Life Throughout the Oligocene
climates in the interior of North America led to fewer sites where
plant fossils were preserved, but there is some evidence for more
open forests. Grasslands may have developed in some areas but were
probably not widespread. Along the west coast of North America, relatively
diverse forests of broad-leaved trees and conifers
were common. In higher northern latitudes, forests consisted of broad-leaved
deciduous trees and conifers.
Ungulates were remarkably diverse in the Oligocene.
Among the even-toed forms (artiodactyls),
(imagine an animal with pig-like feet but molar teeth more like those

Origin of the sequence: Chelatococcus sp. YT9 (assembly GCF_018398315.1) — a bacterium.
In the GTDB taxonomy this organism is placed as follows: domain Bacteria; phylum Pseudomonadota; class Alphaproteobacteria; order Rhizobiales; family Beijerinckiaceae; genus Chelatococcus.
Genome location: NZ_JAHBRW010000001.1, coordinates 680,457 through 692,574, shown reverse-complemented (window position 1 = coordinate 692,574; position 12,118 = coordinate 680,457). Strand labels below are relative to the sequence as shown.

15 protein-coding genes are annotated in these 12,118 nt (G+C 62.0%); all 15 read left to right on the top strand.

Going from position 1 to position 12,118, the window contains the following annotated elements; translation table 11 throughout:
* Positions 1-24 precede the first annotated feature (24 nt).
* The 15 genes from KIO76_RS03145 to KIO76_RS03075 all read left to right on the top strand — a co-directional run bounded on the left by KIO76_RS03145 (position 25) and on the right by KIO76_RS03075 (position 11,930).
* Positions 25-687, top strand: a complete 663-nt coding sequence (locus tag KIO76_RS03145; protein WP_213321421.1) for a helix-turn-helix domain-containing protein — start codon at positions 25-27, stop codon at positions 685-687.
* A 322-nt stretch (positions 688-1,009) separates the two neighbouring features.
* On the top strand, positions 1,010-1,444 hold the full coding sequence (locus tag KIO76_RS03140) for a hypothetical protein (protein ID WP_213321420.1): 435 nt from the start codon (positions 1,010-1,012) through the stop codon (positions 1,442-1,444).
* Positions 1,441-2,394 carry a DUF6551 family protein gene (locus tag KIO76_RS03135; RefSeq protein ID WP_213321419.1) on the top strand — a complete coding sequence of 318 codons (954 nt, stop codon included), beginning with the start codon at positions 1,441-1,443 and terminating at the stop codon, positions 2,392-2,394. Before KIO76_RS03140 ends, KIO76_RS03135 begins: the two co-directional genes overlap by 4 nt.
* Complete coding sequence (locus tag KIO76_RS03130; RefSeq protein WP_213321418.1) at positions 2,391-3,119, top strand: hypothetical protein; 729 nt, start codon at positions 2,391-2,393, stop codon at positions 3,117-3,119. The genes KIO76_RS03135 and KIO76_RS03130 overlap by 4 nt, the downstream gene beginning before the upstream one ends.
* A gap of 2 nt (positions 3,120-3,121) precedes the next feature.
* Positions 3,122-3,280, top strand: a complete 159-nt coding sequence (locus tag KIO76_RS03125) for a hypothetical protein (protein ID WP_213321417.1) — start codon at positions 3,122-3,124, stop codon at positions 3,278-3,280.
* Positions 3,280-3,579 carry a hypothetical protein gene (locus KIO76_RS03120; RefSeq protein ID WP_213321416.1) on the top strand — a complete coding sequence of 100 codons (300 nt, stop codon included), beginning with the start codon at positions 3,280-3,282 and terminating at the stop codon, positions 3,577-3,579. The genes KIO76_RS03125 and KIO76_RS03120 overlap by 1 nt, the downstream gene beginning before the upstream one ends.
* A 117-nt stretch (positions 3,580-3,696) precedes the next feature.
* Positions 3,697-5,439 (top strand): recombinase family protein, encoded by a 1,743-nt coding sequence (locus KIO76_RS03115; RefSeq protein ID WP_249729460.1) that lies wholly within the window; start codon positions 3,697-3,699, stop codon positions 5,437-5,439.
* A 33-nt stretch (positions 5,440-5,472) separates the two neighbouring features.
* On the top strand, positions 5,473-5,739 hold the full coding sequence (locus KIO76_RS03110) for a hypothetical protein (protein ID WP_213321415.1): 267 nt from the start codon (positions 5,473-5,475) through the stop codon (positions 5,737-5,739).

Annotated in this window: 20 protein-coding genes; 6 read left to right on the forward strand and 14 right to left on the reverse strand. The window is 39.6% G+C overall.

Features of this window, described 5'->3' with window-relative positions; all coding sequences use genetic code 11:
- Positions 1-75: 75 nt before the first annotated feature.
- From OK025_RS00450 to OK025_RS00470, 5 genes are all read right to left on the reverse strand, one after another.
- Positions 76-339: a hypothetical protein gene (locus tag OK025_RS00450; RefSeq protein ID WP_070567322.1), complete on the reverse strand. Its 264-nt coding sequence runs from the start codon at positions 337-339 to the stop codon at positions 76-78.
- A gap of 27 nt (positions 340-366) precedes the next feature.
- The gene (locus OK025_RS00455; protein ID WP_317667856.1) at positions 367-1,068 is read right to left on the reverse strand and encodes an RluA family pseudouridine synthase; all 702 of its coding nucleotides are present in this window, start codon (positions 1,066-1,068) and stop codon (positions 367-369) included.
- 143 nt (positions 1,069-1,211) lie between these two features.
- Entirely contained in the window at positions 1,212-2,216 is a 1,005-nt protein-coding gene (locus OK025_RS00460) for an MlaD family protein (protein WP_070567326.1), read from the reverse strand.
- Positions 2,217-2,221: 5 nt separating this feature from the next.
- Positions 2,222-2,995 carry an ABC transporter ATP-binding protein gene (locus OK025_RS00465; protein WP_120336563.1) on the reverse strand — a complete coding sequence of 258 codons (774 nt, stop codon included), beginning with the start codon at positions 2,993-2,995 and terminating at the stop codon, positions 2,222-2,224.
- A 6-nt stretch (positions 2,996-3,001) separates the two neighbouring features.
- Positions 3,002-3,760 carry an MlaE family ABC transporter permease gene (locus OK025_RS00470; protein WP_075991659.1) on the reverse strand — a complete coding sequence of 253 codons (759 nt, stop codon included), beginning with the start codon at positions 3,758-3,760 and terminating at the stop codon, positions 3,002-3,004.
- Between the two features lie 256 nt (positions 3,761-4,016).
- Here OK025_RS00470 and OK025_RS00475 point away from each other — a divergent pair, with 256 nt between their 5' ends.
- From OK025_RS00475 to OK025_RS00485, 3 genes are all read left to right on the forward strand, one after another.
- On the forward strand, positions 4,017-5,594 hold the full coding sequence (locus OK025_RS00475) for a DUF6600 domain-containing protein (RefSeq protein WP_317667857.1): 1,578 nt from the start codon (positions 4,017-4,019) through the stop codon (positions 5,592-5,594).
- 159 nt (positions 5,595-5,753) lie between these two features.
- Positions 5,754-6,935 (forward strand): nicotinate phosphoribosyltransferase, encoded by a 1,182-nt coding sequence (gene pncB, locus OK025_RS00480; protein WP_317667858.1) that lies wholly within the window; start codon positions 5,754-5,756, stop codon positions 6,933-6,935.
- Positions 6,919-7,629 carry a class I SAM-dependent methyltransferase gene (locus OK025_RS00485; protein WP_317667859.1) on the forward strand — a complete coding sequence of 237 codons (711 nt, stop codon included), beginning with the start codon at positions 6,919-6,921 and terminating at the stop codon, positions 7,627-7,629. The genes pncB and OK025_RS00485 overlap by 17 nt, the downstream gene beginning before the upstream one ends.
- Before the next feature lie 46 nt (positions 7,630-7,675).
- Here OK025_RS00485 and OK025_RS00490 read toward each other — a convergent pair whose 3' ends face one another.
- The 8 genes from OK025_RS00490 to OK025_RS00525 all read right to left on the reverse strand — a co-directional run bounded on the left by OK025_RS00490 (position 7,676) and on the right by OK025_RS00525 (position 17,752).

of a cow) were very abundant in North America. Pig-like entelodonts
roamed the continents alongside ruminants such as
camels. Odd-toed ungulates (perissodactyls)
included herds of three-toed horses and many forms
of rhinoceros. These diverse Oligocene rhinos included
agile running forms, and in Asia, the largest land mammals of all,
the giant indricotheres. Carnivorans
included early members of the dog and cat families, including saber-toothed
cats. South America, which had been isolated from other continents
for millions of years, developed a unique fauna that included edentates
(armadillos and sloths), predatory
marsupials (borhyaenids), and giant
carnivorous ground birds (phorusrhacids).